📄 Table of contents

▬▬▬▬▬▬▬▬▬▬▬▬▬▬▬✦ ✦ ✦ ▬▬▬▬▬▬▬▬▬▬▬▬▬▬▬

Definition

Basic Syntax:

// Add a request interceptor
axios.interceptors.request.use(function (config) {
// Do something before request is sent
return config;
}, function (error) {
// Do something with request error
return Promise.reject(error);
});

// Add a response interceptor
axios.interceptors.response.use(function (response) {
// Do something with response data
return response;
}, function (error) {
// Do something with response error
return Promise.reject(error);
});

How can you use axios interceptors?

To talk in simple terms, it is more of a checkpoint for every HTTP action. Every API call that has been made, is passed through this interceptor.

So, why two interceptors?

An API call is made up of two halves, a request, and a response. Since it behaves like a checkpoint, the request and the response have separate interceptors.

Some request interceptor use cases -

Assume you want to check before making a request if your credentials are valid. So, instead of actually making an API call, you can check at the interceptor level that your credentials are valid.

Assume you need to attach a token to every request made, instead of duplicating the token addition logic at every Axios call, you can make an interceptor that attaches a token on every request that is made.

Some response interceptor use cases -

Assume you got a response, and judging by the API responses you want to deduce that the user is logged in. So, in the response interceptor, you can initialize a class that handles the user logged in state and update it accordingly on the response object you received.

Assume you have requested some API with valid API credentials, but you do not have the valid role to access the data. So, you can trigger an alert from the response interceptor saying that the user is not allowed. This way you’ll be saved from the unauthorized API error handling that you would have to perform on every Axios request that you made.

Here are some code examples

The request interceptor

  • One can print the configuration object of axios (if need be) by doing (in this case, by checking the environment variable):
const DEBUG = process.env.NODE_ENV === "development";

axios.interceptors.request.use((config) => {
/** In dev, intercepts request and logs it into console for dev */
if (DEBUG) { console.info("✉️ ", config); }
return config;
}, (error) => {
if (DEBUG) { console.error("✉️ ", error); }
return Promise.reject(error);
});

If one wants to check what headers are being passed/add any more generic headers, it is available in the config.headers object. For example:

axios.interceptors.request.use((config) => {
config.headers.genericKey = "someGenericValue";
return config;
}, (error) => {
return Promise.reject(error);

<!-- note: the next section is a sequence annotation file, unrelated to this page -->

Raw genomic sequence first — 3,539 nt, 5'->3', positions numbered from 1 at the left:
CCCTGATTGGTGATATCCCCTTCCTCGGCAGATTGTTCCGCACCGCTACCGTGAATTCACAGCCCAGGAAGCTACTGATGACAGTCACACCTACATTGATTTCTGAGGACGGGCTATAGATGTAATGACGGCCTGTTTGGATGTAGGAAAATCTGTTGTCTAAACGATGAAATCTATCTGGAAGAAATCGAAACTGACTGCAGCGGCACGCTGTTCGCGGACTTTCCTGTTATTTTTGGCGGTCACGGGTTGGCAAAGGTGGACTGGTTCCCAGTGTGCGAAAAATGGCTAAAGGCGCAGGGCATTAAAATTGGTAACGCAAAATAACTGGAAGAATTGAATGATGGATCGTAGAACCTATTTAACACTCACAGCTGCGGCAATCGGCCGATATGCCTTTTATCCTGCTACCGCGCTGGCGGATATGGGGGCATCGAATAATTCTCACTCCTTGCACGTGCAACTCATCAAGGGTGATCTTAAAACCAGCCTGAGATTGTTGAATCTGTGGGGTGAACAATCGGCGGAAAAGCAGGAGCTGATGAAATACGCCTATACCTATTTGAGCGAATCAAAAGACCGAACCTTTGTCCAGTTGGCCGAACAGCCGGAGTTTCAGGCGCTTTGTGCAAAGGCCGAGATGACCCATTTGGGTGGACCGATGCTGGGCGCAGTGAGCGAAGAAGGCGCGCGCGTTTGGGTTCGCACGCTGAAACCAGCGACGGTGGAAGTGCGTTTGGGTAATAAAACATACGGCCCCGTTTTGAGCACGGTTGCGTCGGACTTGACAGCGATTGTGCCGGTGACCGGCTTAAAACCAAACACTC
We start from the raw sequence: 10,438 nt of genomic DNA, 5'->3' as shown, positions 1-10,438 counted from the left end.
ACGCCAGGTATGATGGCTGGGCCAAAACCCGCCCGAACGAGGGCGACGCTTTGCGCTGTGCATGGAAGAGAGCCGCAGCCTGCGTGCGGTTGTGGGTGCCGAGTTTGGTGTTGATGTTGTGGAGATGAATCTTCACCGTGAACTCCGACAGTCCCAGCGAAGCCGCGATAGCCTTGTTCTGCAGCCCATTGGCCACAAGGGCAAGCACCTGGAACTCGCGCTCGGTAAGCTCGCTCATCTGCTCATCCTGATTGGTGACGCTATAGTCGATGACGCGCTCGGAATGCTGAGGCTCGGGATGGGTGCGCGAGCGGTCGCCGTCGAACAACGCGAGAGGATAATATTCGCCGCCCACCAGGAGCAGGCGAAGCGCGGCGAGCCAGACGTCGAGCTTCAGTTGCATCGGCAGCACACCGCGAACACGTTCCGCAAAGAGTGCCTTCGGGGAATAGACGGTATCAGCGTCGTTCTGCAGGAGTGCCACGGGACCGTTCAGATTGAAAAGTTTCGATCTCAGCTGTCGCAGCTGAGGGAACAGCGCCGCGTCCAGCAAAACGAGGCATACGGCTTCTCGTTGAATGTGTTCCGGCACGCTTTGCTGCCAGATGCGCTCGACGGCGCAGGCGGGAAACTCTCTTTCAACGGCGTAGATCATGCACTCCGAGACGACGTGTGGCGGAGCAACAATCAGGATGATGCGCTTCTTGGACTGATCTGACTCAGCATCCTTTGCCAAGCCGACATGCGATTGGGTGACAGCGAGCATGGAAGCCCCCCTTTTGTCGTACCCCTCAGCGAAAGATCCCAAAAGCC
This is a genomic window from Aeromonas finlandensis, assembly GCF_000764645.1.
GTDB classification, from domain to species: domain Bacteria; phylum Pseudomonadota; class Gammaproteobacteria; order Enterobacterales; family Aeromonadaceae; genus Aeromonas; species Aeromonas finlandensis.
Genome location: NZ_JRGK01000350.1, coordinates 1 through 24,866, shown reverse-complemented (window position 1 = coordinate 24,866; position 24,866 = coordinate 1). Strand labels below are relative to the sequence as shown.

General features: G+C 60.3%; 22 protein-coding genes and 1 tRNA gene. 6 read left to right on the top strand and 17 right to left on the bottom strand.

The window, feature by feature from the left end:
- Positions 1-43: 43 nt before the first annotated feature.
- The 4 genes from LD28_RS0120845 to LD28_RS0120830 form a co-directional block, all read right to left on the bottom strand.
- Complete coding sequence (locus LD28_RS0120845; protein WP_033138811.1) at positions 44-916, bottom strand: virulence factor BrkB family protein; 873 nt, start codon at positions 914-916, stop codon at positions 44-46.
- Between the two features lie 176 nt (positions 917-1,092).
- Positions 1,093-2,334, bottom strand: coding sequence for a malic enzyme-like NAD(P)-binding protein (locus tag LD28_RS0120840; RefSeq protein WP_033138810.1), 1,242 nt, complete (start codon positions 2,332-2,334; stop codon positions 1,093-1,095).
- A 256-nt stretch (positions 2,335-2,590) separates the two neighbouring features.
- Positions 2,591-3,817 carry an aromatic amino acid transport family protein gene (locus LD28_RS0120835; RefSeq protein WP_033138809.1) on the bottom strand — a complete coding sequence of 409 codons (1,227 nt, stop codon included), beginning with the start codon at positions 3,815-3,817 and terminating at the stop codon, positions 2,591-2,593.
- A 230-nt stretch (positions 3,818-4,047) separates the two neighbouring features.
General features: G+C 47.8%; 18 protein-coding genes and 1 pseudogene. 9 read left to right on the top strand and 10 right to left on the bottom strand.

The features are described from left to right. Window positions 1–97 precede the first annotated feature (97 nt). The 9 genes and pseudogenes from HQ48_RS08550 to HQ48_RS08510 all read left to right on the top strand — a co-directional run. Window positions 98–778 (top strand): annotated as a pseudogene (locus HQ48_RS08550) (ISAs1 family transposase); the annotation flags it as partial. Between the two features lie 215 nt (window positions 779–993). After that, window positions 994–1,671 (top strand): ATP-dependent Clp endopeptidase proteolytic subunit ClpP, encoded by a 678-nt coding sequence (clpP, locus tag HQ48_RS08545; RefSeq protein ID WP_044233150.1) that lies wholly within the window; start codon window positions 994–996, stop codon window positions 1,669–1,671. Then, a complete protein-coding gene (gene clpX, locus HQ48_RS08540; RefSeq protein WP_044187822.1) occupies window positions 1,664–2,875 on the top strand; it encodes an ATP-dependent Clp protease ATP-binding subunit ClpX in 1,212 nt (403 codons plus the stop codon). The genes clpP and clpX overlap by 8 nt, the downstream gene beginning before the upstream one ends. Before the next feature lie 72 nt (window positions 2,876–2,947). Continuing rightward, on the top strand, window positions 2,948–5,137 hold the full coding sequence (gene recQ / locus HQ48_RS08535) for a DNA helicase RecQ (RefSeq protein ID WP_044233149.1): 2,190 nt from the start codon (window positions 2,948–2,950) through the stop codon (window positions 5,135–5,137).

});
  • In case it’s a GET request, the query parameters being sent can be found in config.params object.

The response interceptor

  • You can even optionally parse the API response at the interceptor level and pass the parsed response down instead of the original response. It might save you the time of writing the parsing logic again and again in case the API is used in the same way in multiple places. One way to do that is by passing an extra parameter in the api-request and use the same parameter in the response interceptor to perform your action. For example:
//Assume we pass an extra parameter "parse: true" 
axios.get("/city-list", { parse: true });

Once, in the response interceptor, we can use it like:

axios.interceptors.response.use((response) => {
if (response.config.parse) {
//perform the manipulation here and change the response object
}
return response;
}, (error) => {
return Promise.reject(error.message);
});

So, in this case, whenever there is a parse object in response.config, the manipulation is done, for the rest of the cases, it'll work as-is.

  • You can even view the arriving HTTP codes and then make the decision. For example:
axios.interceptors.response.use((response) => {
if(response.status === 401) {
alert("You are not authorized");
}
return response;
}, (error) => {
if (error.response && error.response.data) {
return Promise.reject(error.response.data);
}
return Promise.reject(error.message);
});

Where do you write these interceptors — on each component or on a global/central location for the whole app?

it should be in a central location since its behavior is pretty straightforward. it can be written at a component level as well, but that generally leads to code duplication. which wouldn’t be wise

Experience with Front-end Technologies and MERN / MEAN Stack. Working on all Major UI Frameworks like React, Angular.